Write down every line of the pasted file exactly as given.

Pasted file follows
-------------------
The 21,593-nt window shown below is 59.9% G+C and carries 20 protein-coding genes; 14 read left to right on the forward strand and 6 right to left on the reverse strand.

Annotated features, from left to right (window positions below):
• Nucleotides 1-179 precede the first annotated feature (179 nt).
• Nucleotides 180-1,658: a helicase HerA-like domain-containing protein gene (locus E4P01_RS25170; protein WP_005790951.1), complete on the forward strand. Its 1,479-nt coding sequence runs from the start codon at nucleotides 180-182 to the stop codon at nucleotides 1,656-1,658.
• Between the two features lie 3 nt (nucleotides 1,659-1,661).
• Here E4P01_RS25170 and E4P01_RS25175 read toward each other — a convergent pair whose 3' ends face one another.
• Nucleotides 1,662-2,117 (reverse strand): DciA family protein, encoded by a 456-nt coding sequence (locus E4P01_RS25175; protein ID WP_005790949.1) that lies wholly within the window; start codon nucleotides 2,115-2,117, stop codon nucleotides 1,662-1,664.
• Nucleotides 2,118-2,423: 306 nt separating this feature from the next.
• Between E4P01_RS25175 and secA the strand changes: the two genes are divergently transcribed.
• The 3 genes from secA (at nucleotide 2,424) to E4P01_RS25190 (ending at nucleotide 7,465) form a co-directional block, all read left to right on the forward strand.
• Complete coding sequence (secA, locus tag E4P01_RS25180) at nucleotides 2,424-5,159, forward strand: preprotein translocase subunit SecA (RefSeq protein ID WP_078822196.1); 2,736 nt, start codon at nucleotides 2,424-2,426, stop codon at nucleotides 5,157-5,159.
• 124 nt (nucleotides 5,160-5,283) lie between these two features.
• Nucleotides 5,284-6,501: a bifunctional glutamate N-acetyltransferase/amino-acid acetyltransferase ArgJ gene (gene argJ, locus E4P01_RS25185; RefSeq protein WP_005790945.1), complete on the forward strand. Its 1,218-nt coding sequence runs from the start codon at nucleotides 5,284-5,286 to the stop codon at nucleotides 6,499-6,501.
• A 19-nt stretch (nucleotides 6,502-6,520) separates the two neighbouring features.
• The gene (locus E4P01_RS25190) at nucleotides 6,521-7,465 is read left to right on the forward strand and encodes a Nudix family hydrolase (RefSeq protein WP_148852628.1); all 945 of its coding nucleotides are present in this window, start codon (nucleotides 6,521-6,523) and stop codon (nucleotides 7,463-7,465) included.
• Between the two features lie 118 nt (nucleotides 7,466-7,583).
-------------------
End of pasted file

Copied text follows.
The 21,593-nt window shown below is 59.9% G+C and carries 20 protein-coding genes; 14 read left to right on the forward strand and 6 right to left on the reverse strand.

Annotated features, from left to right (window positions below):
• Nucleotides 1-179 precede the first annotated feature (179 nt).
• Nucleotides 180-1,658: a helicase HerA-like domain-containing protein gene (locus E4P01_RS25170; protein WP_005790951.1), complete on the forward strand. Its 1,479-nt coding sequence runs from the start codon at nucleotides 180-182 to the stop codon at nucleotides 1,656-1,658.
• Between the two features lie 3 nt (nucleotides 1,659-1,661).
• Here E4P01_RS25170 and E4P01_RS25175 read toward each other — a convergent pair whose 3' ends face one another.
• Nucleotides 1,662-2,117 (reverse strand): DciA family protein, encoded by a 456-nt coding sequence (locus E4P01_RS25175; protein ID WP_005790949.1) that lies wholly within the window; start codon nucleotides 2,115-2,117, stop codon nucleotides 1,662-1,664.
• Nucleotides 2,118-2,423: 306 nt separating this feature from the next.
• Between E4P01_RS25175 and secA the strand changes: the two genes are divergently transcribed.
• The 3 genes from secA (at nucleotide 2,424) to E4P01_RS25190 (ending at nucleotide 7,465) form a co-directional block, all read left to right on the forward strand.
• Complete coding sequence (secA, locus tag E4P01_RS25180) at nucleotides 2,424-5,159, forward strand: preprotein translocase subunit SecA (RefSeq protein ID WP_078822196.1); 2,736 nt, start codon at nucleotides 2,424-2,426, stop codon at nucleotides 5,157-5,159.
• 124 nt (nucleotides 5,160-5,283) lie between these two features.
• Nucleotides 5,284-6,501: a bifunctional glutamate N-acetyltransferase/amino-acid acetyltransferase ArgJ gene (gene argJ, locus E4P01_RS25185; RefSeq protein WP_005790945.1), complete on the forward strand. Its 1,218-nt coding sequence runs from the start codon at nucleotides 5,284-5,286 to the stop codon at nucleotides 6,499-6,501.
• A 19-nt stretch (nucleotides 6,502-6,520) separates the two neighbouring features.
• The gene (locus E4P01_RS25190) at nucleotides 6,521-7,465 is read left to right on the forward strand and encodes a Nudix family hydrolase (RefSeq protein WP_148852628.1); all 945 of its coding nucleotides are present in this window, start codon (nucleotides 6,521-6,523) and stop codon (nucleotides 7,463-7,465) included.
• Between the two features lie 118 nt (nucleotides 7,466-7,583).